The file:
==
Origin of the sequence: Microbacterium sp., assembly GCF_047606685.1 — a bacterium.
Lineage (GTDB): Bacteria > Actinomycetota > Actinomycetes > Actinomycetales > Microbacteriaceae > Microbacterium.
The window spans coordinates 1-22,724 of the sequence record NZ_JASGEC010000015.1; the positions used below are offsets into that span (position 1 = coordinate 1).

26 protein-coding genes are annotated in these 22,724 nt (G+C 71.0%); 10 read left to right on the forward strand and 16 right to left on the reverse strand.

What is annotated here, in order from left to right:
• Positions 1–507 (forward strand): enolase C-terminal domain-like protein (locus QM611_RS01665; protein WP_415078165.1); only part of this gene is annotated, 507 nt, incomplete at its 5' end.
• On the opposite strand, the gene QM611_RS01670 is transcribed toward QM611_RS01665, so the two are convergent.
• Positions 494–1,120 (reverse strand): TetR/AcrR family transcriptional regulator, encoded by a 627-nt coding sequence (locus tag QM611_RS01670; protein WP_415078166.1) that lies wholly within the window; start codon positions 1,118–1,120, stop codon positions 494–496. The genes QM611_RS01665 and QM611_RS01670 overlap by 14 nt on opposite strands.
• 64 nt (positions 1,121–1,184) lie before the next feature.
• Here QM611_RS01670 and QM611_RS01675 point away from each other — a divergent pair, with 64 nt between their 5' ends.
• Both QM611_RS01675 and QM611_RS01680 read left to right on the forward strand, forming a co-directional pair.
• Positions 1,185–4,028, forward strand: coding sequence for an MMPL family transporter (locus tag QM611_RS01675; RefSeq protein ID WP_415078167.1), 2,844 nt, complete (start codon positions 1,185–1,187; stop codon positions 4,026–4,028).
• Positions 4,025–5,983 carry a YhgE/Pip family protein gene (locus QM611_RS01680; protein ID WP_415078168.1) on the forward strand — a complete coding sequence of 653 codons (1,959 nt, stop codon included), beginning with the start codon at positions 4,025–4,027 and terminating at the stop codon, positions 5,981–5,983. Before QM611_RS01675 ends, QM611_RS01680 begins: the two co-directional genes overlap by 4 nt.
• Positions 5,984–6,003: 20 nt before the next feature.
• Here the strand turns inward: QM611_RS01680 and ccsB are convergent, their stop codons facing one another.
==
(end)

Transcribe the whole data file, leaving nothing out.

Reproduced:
Origin of the sequence: Microbacterium sp., assembly GCF_047606685.1 — a bacterium.
Lineage (GTDB): Bacteria > Actinomycetota > Actinomycetes > Actinomycetales > Microbacteriaceae > Microbacterium.
The window spans coordinates 1-22,724 of the sequence record NZ_JASGEC010000015.1; the positions used below are offsets into that span (position 1 = coordinate 1).

26 protein-coding genes are annotated in these 22,724 nt (G+C 71.0%); 10 read left to right on the forward strand and 16 right to left on the reverse strand.

What is annotated here, in order from left to right:
• Positions 1–507 (forward strand): enolase C-terminal domain-like protein (locus QM611_RS01665; protein WP_415078165.1); only part of this gene is annotated, 507 nt, incomplete at its 5' end.
• On the opposite strand, the gene QM611_RS01670 is transcribed toward QM611_RS01665, so the two are convergent.
• Positions 494–1,120 (reverse strand): TetR/AcrR family transcriptional regulator, encoded by a 627-nt coding sequence (locus tag QM611_RS01670; protein WP_415078166.1) that lies wholly within the window; start codon positions 1,118–1,120, stop codon positions 494–496. The genes QM611_RS01665 and QM611_RS01670 overlap by 14 nt on opposite strands.
• 64 nt (positions 1,121–1,184) lie before the next feature.
• Here QM611_RS01670 and QM611_RS01675 point away from each other — a divergent pair, with 64 nt between their 5' ends.
• Both QM611_RS01675 and QM611_RS01680 read left to right on the forward strand, forming a co-directional pair.
• Positions 1,185–4,028, forward strand: coding sequence for an MMPL family transporter (locus tag QM611_RS01675; RefSeq protein ID WP_415078167.1), 2,844 nt, complete (start codon positions 1,185–1,187; stop codon positions 4,026–4,028).
• Positions 4,025–5,983 carry a YhgE/Pip family protein gene (locus QM611_RS01680; protein ID WP_415078168.1) on the forward strand — a complete coding sequence of 653 codons (1,959 nt, stop codon included), beginning with the start codon at positions 4,025–4,027 and terminating at the stop codon, positions 5,981–5,983. Before QM611_RS01675 ends, QM611_RS01680 begins: the two co-directional genes overlap by 4 nt.
• Positions 5,984–6,003: 20 nt before the next feature.
• Here the strand turns inward: QM611_RS01680 and ccsB are convergent, their stop codons facing one another.